“A stronger dollar and China’s drag on demand, thanks to its restrictive Covid policies, are putting hard brakes on oil prices,” said Emirates NBD economists Khatija Haque, Edward Bell and Daniel Richards.
On Wednesday, economic data showed that China’s exports to western developed markets had weakened, with goods to US falling 3.8 per cent in August from a year earlier, the first contraction since May 2020.
Chinese exports to Europe grew about 11 per cent but the increase was less than half the rate in the previous month.
The latest economic data out of China, and news that it is implementing lockdowns and movement restrictions affecting 65 million people, sent oil prices to their lowest since the start of this year. China is the world’s second-largest economy.
On Thursday, markets will be watching the European Central Bank closely to see if it will increase interest rates and by a larger amount than its 50 basis points move in July, which was its first rate increase in 11 years.
Higher energy prices, the war in Ukraine and the fallout with Russia pushed inflation in the euro area to a record 9.1 per cent in August, from 8.9 per cent in July.
“Even ultra-hawkish rhetoric emanating out of the ECB tomorrow isn’t likely to be much of a saving grace for the beleaguered euro,” said Han Tan, chief market analyst at Exinity Group.
“Despite the 65 per cent chance currently priced for a 75 bps hike by the ECB on Thursday, markets may see beyond such a supersized move as just front-loading of its intended rate hikes. The ECB’s policy tightening plans may ultimately be curtailed by the depressing outlook for the eurozone.”
The single currency, which has been trading below or near parity since August 22, was trading at $0.9917 against the dollar at 12.36pm UAE time. The currency is down more than 12 per cent since the start of the year against the greenback and fell on Monday below 99 cents to the dollar for the first time in two decades.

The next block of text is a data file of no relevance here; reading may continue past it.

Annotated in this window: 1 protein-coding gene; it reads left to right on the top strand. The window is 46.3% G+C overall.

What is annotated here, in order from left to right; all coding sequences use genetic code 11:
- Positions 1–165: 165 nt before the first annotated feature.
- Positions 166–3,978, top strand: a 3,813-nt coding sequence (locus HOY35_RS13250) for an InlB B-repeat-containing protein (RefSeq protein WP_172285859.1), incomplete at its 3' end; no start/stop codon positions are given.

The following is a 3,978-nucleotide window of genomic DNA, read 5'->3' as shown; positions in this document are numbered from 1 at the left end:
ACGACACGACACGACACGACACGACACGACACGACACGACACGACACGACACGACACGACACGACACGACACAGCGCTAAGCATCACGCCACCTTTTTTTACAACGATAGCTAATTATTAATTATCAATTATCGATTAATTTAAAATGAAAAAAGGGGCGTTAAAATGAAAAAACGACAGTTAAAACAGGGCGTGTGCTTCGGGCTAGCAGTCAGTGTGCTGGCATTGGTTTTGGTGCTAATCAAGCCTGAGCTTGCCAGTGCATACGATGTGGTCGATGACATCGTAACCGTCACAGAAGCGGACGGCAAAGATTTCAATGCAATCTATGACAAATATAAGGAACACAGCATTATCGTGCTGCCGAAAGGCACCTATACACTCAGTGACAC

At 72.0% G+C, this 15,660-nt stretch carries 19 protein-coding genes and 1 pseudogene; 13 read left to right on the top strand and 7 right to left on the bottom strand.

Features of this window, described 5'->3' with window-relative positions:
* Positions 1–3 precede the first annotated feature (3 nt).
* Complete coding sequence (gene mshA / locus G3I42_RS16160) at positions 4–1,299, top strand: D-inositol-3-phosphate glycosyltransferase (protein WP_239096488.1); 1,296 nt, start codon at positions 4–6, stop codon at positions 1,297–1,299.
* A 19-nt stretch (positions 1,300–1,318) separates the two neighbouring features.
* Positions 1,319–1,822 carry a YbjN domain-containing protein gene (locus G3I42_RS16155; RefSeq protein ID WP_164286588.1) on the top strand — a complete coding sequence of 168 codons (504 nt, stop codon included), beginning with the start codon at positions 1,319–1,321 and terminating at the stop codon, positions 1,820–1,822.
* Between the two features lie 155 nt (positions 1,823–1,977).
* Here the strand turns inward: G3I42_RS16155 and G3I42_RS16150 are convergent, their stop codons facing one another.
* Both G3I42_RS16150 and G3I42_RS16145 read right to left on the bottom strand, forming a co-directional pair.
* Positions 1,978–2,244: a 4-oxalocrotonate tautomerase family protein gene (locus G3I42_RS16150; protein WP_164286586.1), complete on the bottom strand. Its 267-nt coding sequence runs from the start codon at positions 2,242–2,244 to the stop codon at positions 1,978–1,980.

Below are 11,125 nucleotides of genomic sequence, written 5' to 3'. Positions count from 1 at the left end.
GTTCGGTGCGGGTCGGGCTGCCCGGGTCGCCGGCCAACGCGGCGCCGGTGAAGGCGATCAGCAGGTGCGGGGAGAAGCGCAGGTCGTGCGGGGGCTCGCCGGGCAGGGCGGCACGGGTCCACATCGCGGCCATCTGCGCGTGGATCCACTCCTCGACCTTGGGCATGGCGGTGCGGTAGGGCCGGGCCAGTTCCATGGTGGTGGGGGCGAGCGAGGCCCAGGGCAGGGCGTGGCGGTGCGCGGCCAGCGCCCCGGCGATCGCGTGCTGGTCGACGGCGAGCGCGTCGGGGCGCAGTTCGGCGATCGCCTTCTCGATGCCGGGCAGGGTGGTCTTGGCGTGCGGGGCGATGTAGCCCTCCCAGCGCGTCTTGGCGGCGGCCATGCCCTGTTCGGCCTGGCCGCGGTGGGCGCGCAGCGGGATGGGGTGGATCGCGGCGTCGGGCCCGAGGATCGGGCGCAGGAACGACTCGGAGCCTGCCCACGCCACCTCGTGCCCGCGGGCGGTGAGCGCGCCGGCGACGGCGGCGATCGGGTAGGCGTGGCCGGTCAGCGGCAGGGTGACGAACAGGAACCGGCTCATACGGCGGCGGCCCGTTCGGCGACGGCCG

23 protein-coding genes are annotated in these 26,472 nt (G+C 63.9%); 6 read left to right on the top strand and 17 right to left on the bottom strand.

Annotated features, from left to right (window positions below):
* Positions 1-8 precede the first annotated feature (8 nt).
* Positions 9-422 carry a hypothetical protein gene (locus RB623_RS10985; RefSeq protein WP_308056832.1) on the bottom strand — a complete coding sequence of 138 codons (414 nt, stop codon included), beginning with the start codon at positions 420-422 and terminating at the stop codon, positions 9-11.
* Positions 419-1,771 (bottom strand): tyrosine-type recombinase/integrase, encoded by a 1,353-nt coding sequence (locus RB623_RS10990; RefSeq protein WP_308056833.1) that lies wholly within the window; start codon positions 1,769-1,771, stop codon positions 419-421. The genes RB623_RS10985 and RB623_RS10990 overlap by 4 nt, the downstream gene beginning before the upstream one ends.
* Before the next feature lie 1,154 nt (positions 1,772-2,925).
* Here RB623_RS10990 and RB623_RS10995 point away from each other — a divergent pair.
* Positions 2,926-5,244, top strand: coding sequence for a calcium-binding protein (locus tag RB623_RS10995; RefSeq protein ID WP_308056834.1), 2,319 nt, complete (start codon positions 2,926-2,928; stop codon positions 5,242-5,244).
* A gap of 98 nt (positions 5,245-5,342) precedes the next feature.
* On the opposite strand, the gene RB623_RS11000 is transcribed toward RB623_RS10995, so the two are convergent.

“Should the ECB instead surprise markets with a relatively dovish 50 bps hike tomorrow, that might even open the floor below 0.98,” Mr Tan said.
The US Federal Reserve is also expected to increase rates when it meets from September 20 to September 21 to quell 40-year high inflation. The Fed raised interest rates by 75 basis points in its past two meetings.
Higher energy prices and soaring inflation have exacerbated fears of a recession and prompted the World Bank and International Monetary Fund to cut their growth projections for this year.
The downside pressure on US oil prices “is explained by the growing fear of recession”, said Ipek Ozkardeskaya, senior analyst at Swissquote Bank.
“Clearing the $85 support should pave the way towards the $80 mark, which is the post-pandemic up trending channel base. Below that level, Opec will certainly show up and say they are cutting output to further stabilise the market,” she said.
Still, on Monday following Opec's decision to roll back its output, Swiss bank UBS maintained its bullish outlook that Brent would rebound to $125 a barrel in the coming months amid supply constraints.